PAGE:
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Wal-Mart Is Fighting Back Against Labor Group

Wal-Mart announced Wednesday that it would challenge a federal labor board judge’s recommendation that the store be charge with worker rights violations.

Managers were a two of the retail giant’s California stores were charged with discouraging workers from going on legally protected strikes. This was based on a complaint filed just after Black Friday in 2012 by OUR Walmart, a worker center affiliated with United Food and Commercial Workers (UFCW). An administrative law judge with the National Labor Relations Board (NLRB) issued a recommendation essentially agreeing with the labor group.

Wal-Mart spokesman Kory Lundberg told The Daily Caller News Foundation, “We do not agree with some of the Administrative Law Judge’s recommended decisions.”

Lundberg added that Wal-Mart does “expect to file exceptions with the NLRB.”

UFCW trumpeted the ruling.

“The judge is ordering Walmart to immediately stop making intimidating comments to workers who are part of OUR Walmart, the national organization of Walmart workers calling for better jobs at the company.  Six workers will also have illegal disciplinary actions removed from their records for time that they were on strike,” UFCW said in a statement.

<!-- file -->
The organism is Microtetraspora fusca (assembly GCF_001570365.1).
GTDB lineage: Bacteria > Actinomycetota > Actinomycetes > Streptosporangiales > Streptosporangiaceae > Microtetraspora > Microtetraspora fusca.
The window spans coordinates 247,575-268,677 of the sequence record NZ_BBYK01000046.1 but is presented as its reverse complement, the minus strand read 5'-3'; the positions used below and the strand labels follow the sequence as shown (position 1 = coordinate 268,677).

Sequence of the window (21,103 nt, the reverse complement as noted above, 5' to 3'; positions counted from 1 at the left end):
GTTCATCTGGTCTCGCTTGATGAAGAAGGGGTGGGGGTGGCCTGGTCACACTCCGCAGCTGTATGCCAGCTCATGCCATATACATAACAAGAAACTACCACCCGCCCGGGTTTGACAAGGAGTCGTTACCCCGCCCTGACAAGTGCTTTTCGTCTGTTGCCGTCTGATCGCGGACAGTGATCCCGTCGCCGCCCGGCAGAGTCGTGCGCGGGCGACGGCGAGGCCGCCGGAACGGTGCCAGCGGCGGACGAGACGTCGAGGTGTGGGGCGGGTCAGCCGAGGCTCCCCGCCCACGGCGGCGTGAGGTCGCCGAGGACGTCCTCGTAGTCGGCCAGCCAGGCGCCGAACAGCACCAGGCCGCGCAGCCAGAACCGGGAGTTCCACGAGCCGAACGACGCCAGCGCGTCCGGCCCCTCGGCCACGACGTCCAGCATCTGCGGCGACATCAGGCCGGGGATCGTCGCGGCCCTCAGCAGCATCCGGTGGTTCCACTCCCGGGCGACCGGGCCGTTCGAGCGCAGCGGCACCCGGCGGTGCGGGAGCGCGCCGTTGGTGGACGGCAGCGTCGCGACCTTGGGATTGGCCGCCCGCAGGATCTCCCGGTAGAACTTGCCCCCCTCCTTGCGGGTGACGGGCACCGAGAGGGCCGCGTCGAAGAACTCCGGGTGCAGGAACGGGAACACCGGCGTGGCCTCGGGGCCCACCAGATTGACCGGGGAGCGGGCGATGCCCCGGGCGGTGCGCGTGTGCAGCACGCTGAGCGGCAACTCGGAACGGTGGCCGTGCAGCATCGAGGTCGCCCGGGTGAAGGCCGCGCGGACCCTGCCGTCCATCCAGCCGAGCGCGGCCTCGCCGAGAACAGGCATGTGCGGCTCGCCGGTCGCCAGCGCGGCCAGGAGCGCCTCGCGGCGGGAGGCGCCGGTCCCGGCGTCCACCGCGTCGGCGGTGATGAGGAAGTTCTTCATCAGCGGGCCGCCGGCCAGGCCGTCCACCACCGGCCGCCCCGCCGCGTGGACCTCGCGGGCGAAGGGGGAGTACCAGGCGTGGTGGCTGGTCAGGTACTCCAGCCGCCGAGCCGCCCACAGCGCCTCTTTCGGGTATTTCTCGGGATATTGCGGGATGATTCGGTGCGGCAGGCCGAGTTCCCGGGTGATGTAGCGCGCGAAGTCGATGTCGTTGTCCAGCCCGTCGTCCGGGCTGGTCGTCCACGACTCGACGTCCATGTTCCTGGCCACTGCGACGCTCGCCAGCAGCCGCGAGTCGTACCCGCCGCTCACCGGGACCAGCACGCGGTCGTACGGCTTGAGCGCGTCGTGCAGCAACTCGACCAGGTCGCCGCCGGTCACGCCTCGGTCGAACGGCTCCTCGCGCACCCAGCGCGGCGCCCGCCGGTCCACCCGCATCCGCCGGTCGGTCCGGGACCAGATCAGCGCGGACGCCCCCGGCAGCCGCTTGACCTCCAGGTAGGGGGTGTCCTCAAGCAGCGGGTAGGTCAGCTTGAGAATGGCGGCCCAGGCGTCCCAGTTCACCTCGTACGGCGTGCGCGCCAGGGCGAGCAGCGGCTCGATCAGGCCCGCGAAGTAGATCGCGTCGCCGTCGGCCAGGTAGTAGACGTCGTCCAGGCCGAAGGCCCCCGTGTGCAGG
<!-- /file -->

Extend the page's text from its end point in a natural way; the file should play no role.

The statement continued, “In reaction to the first strikes in Walmart’s history in 2012, Walmart managers and a top spokesperson began to illegally threaten workers for coming together and calling for better wages, schedules and an end to the illegal treatment of workers.”

“Yesterday’s decision reverses the disciplinary action taken against six striking workers at the Richmond store and addresses threats made by a Walmart manager in the Placerville store that the store would close if too many workers became part of OUR Walmart and the threat made by a manager in the Richmond store,” UFCW claimed.

To further their point, UFCW cited a paper from 2013 by Jobs with Justice (JWJ) which detailed “extensive and systematic efforts to silence associates” by Wal-Mart.

JWJ was founded by the Communications Workers of America (CWA), and is primarily union-funded. CWA and UFCW are both affiliates of the AFL-CIO, which advocated the most recent rounds of Wal-Mart protests this past Black Friday.

OUR Walmart has gained criticism from groups like Worker Center Watch for allegedly using these recent protests as a means to illegally help UFCW unionize Wal-Mart employees in violation of National Labor Relation Board (NLRB) rules, which prohibit such actions without filing a petition for an election.

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